Science and Other Drugs

….maybe a little less wrong….

Wait, I’m actually a parent?

Parents are other people who have multiple children of at least preschool age. Parenting is the practice of dealing with difficult questions asked by inquisitive six-year-olds.

There is no way I’m a parent. Other people are parents, not me.

At least, that’s been the subconscious train of thought running through my head ever since I found out we were expecting last year. So much so that when I created this blog a few days ago, it didn’t even remotely occur to me that I might be writing about parenting issues in the near future. But apparently (no pun intended), I am.

With parenthood comes a new and novel set of decisions that have to be made. Suddenly, I am completely responsible for another human being, and my decisions will directly determine his fate. Making good decisions becomes even more important….which begs the question: how do we know what constitutes a good decision? What’s the proper process for decision-making?

Online:

Don’t take vaccines! I believe that God created everything we would ever need for every illness out there because He is all knowing and knew what diseases would be a result from sin entering the world. For instance, using Elderberry prevents the flu. Also there are so many remedies if you do get sick with various diseases. Media paints horror stories about diseases and how they kill people! Those stories are taken from 3rd world countries that people are left untreated. Don’t ever believe the media and their majorly twisted stories!

I’m sure this kind of malformed rambling is what every pediatrician thinks of when a parent expresses misgivings about vaccination schedules. It’s uncomfortable, to say the least. Nonetheless, we won’t be giving our kid the CDC recommended schedule of vaccinations, regardless of our pediatrician’s protests.

A few important facts about vaccines:

  • They don’t cause autism. Ever. They can’t, and they haven’t, and they never will.
  • They can and have caused auto-immune reactions and immune system disorders ranging from mild to severe. This effect is only present if there is a preexisting vulnerability. However, it is not presently possible to test for this vulnerability.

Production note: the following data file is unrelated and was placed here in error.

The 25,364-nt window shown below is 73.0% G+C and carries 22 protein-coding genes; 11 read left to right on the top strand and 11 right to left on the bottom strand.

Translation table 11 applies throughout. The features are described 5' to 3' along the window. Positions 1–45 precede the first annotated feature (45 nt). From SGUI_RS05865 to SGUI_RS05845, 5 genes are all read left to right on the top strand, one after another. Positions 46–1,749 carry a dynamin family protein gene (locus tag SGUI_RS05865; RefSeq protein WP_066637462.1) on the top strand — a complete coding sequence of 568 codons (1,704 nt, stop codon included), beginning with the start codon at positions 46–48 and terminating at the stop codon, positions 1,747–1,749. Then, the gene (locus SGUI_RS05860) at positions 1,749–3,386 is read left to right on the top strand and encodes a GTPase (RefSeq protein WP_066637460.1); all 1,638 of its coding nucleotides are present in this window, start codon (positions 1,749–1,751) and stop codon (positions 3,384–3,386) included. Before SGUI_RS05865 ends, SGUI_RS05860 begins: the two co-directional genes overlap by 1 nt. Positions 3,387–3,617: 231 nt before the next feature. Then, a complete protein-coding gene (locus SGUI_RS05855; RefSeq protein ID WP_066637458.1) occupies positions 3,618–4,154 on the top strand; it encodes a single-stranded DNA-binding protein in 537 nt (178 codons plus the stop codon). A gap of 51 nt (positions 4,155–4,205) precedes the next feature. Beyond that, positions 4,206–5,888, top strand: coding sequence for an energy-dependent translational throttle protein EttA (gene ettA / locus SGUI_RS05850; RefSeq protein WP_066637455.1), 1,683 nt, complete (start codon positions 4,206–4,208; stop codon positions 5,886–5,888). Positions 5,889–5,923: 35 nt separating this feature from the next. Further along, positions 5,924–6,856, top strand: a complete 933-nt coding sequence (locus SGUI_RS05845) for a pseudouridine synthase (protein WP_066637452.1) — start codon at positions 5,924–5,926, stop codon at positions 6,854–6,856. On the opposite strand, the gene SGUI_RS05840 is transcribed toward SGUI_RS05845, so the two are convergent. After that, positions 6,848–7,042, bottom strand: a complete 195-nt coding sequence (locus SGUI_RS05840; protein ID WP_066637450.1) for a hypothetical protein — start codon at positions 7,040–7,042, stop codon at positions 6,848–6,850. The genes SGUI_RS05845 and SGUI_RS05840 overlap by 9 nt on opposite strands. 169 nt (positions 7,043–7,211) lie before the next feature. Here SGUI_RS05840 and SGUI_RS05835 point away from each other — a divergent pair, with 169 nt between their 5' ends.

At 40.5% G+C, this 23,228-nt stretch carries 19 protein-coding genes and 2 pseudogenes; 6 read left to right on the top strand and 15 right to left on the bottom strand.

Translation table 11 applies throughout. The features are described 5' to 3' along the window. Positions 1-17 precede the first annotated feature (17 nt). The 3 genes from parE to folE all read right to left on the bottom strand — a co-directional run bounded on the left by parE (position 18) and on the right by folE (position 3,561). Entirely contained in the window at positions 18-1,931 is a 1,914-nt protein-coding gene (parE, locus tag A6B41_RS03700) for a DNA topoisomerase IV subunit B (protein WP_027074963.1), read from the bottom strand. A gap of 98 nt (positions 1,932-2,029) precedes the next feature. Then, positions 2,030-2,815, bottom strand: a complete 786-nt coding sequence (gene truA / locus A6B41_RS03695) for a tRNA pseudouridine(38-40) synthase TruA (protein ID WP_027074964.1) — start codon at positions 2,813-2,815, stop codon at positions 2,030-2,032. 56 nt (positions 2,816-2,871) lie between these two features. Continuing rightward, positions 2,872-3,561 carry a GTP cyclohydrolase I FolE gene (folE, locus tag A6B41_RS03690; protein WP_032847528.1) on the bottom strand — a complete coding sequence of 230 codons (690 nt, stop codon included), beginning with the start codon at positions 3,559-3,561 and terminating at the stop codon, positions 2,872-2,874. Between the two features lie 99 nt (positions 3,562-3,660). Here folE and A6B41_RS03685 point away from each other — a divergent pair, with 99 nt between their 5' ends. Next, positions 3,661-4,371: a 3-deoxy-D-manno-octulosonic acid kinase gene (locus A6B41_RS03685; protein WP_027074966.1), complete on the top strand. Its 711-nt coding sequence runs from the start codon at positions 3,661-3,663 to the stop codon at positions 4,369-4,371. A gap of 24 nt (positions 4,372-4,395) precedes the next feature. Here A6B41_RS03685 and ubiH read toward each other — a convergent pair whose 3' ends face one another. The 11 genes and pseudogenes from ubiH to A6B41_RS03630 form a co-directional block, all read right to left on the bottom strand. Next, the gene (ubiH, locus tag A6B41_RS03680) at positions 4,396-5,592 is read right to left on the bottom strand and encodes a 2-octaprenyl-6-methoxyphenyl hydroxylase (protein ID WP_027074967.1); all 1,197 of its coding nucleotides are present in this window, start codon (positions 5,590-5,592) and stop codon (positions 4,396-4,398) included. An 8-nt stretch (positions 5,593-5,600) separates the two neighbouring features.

• 9 times out of 10, a child receiving the standard CDC recommended vaccination schedule will experience some deleterious side effects, if only drowsiness or irritability. In the vast majority of cases, these side effects will be too mild for most parents to notice.
  • Vaccines are intended to eradicate disease on a societal level before protecting the individual. Vaccines are the single most effective means of eliminating disease in a population.

That last point is perhaps one of the most important ones. The government recommends or mandates vaccination because doing so will directly reduce the incidence of disease in a population, not because it has a personal interest in the well-being of your child. In keeping with basic game theory, it’s quite possible that what is best for your child may not be best for the society at large, and vice versa.

So how do you make a reasonable, reasoned decision? Science, naturally.

If anything makes me want to stop listening to what a person has to say, it’s dogmatic, self-assured inflexibility. This is particularly evident when it comes to making decisions. Someone who won’t change their mind regardless of what they are told—often exemplified when people literally say, “There’s nothing you could say to convince me otherwise. I believe homeopathy works, no matter what.” Seriously? That’s closed-mindedness by definition.

What’s the scientific way to make decision? Define the decision-making process and isolate the variables. For example, let’s take vaccination.

For each potential course of vaccinations, we want to compare the risk of vaccinating against the risk of not vaccinating. Each of those risks can be objectively estimated.

Risk of vaccinating: Probability of a serious adverse reaction (the percentage of the general population who has an adverse reaction or a family history of reactions) times the severity and permanency of potential reactions.

Risk of not vaccinating: Probability of exposure (based on CDC reporting of disease outbreaks and your family’s habits) times the risk of infection (taking into account immune system response and mode of transmission) times the severity of the disease.

It’s a lot to take in, yes….but making good decisions takes work. The more work you do up-front, the better; if you know what you’re looking for and how your decision is made, you’re on the right track. Most importantly, you know exactly what evidence it would take to change your mind….and that’s what’s most important if we’re trying to avoid blind, emotional-response decisions.

Example:

Makes the decision pretty easy, doesn’t it? You know at a glance which things would need to change to swing your decision one way or the other.

Know why you’re making the decisions you’re making, and know what you’d need to learn in order to change your mind. If you want to feel more confident, spend some time trying to find information that could change your mind.

It’s as simple and as complicated as that.

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